Shanghai Museum of Glass by Logon

Shanghai Museum of Glass by Logon

Architects: Logon
Chief Designer: Logon Creative Director, Mr. Frank Krueger
Completion date: May 2011
Location: Baoshan District, Shanghai, China

The new Shanghai Museum of Glass is located on a former glass manufacturing and processing site in the northern District of Baoshan, Shanghai (China). The site covers a total area of 40,300sqm and consists of thirty industrial buildings varying in age, condition and scale, with most of them still being used by glass related industries. The owner, Shanghai Glass Co., aimed to upgrade the site, and selected two buildings to become the Shanghai Museum of Glass to kick start the project. It is the first glass museum in China, and one of the first museums in China based on a modern, interactive experience exhibition concept.

The museum covers an area of 5,500sq.m spread over two existing and two new building sections hosting the museum exhibition space, a glass art gallery, several workshops for both artists and visitors, event and temporary exhibition spaces, a café and offices, storage and supporting facilities. The Shanghai Museum of Glass building is the first and central building of an under-planning; glass, art, research and technology park that will be branded G+ Glass Theme Park (G+ Park).

Due to the projects (current) industrial site location and lack of public transport conditions along with the time investment to travel to the site; the Shanghai Museum of Glass needed a compelling reason for people visit. This includes the museum’s un-mistakable façade and its’ multi-functional design all within the context of the G+ Park.

The Glass Museum acts as landmark and main image for the project. Its entrance building is equipped with an outstanding façade made of especially treated glass, and will be the icon and “loss leader” for the project. It is located at the main plaza, clearly visible for passersby and serves as entrance for the site, providing information about the project and leading visitors through the building or along the central axis.

Around the Glass Museum building, the new G+ Park will be developed. It will encompass a sculpture square for artists and creators, science and research facilities and a business park with commercial facilities. This G+ Park will be a new landmark in the culture, art and commercial landscape of Baoshan district and indeed China.

Buildings are more than just a temporary housing of a certain function. They are designed and build to last decades, and many of them, like the existing ones on the G+ Park site, are of a good construction quality and feature an open, flexible layout. But more than that, these buildings reflect the period of time when they were built, the social and economical situation of a city at time of construction, and of course the functions they were designed for. Hence, buildings are a part of or cultural heritage.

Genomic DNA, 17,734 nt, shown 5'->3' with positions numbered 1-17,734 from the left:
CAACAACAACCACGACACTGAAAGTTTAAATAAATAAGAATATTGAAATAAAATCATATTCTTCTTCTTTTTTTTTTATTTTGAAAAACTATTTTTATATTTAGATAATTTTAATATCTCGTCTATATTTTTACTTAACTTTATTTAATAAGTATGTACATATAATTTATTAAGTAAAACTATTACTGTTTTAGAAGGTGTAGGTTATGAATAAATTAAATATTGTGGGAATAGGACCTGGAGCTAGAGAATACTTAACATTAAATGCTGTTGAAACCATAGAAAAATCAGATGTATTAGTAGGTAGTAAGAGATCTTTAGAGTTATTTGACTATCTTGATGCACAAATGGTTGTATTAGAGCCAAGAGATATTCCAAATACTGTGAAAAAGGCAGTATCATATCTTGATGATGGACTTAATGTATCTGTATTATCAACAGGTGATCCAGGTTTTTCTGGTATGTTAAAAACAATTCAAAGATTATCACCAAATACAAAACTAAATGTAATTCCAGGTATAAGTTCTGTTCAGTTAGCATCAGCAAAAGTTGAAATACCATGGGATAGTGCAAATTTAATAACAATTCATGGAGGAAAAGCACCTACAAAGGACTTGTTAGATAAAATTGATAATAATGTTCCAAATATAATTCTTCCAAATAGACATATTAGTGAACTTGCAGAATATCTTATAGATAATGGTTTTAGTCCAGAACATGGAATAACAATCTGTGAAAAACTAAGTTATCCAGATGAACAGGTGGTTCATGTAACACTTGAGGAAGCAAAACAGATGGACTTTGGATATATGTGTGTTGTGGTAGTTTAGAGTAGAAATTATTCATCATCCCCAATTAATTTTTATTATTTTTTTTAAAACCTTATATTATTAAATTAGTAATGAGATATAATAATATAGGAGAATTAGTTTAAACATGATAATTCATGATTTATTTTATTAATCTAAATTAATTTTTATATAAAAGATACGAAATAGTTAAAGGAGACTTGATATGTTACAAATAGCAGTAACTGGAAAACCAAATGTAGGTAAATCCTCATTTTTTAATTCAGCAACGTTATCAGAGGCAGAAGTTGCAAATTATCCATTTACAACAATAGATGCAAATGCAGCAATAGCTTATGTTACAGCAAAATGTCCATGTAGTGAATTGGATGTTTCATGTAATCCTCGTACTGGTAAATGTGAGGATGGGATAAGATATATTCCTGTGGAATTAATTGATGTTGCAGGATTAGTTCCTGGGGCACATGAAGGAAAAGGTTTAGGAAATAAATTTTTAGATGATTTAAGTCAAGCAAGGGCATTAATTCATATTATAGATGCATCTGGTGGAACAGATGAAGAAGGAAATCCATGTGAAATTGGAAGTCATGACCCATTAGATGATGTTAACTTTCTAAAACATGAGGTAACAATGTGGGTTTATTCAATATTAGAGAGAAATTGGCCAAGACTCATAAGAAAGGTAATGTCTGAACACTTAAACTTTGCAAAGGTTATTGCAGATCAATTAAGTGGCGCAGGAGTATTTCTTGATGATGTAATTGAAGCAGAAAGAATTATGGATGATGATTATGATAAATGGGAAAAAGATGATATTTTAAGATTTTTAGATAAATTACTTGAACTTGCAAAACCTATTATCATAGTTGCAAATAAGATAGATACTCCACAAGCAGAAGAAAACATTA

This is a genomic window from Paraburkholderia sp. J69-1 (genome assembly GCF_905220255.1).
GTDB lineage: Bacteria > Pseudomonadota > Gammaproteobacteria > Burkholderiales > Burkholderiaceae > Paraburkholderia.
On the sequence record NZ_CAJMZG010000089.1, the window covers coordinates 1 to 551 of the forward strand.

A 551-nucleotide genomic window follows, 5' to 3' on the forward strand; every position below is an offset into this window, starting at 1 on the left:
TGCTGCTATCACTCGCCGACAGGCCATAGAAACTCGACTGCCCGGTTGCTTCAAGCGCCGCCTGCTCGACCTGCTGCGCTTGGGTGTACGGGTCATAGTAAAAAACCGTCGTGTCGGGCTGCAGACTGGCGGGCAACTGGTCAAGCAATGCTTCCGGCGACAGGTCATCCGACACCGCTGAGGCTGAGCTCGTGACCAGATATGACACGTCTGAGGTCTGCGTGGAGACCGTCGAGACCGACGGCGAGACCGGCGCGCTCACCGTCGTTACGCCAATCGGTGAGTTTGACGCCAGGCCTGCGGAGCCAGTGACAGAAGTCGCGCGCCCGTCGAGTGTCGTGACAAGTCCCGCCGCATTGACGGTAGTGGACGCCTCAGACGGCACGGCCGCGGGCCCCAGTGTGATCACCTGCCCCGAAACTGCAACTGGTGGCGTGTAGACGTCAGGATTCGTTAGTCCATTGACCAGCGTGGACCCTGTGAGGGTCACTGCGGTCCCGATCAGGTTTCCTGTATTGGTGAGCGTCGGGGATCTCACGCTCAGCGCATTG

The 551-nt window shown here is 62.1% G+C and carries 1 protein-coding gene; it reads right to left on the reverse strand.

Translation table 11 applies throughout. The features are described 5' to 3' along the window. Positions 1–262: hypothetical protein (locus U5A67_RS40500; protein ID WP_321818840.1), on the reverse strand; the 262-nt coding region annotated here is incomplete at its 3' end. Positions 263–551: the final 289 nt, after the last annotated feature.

The museum is based on two existing buildings, a former glass bottle factory and a warehouse. As an urban regeneration adaptive reuse project, one of the museum’s main concepts was to preserve existing structures and rediscover the original character of the buildings. To make them suitable for museum usage the existing structures were cleaned-up, reinforced and upgraded with up-to-date building technologies for new windows and installations. Now, these parts of the project transcend the history and former usage of the site.

In addition to the existing structures, two new elements were added to the museum complex to enhance usability, exhibition requirements and visitor experience. A glass void is now connecting the two existing buildings on both exhibition floors, enabling a convenient visitor routing and providing an additional space for temporary exhibitions or events. Wrapping half around the former warehouse a two floor steel structure was added to provide spaces for; a representative and daylight lit entrance lobby, café and museum shop facing the main entrance plaza, restoration workshops, offices and restrooms along the side façade. Both old and new building parts are clearly visible on the façades and on the interior spaces of the museum, providing an additional theme to the exhibition connecting history and future.

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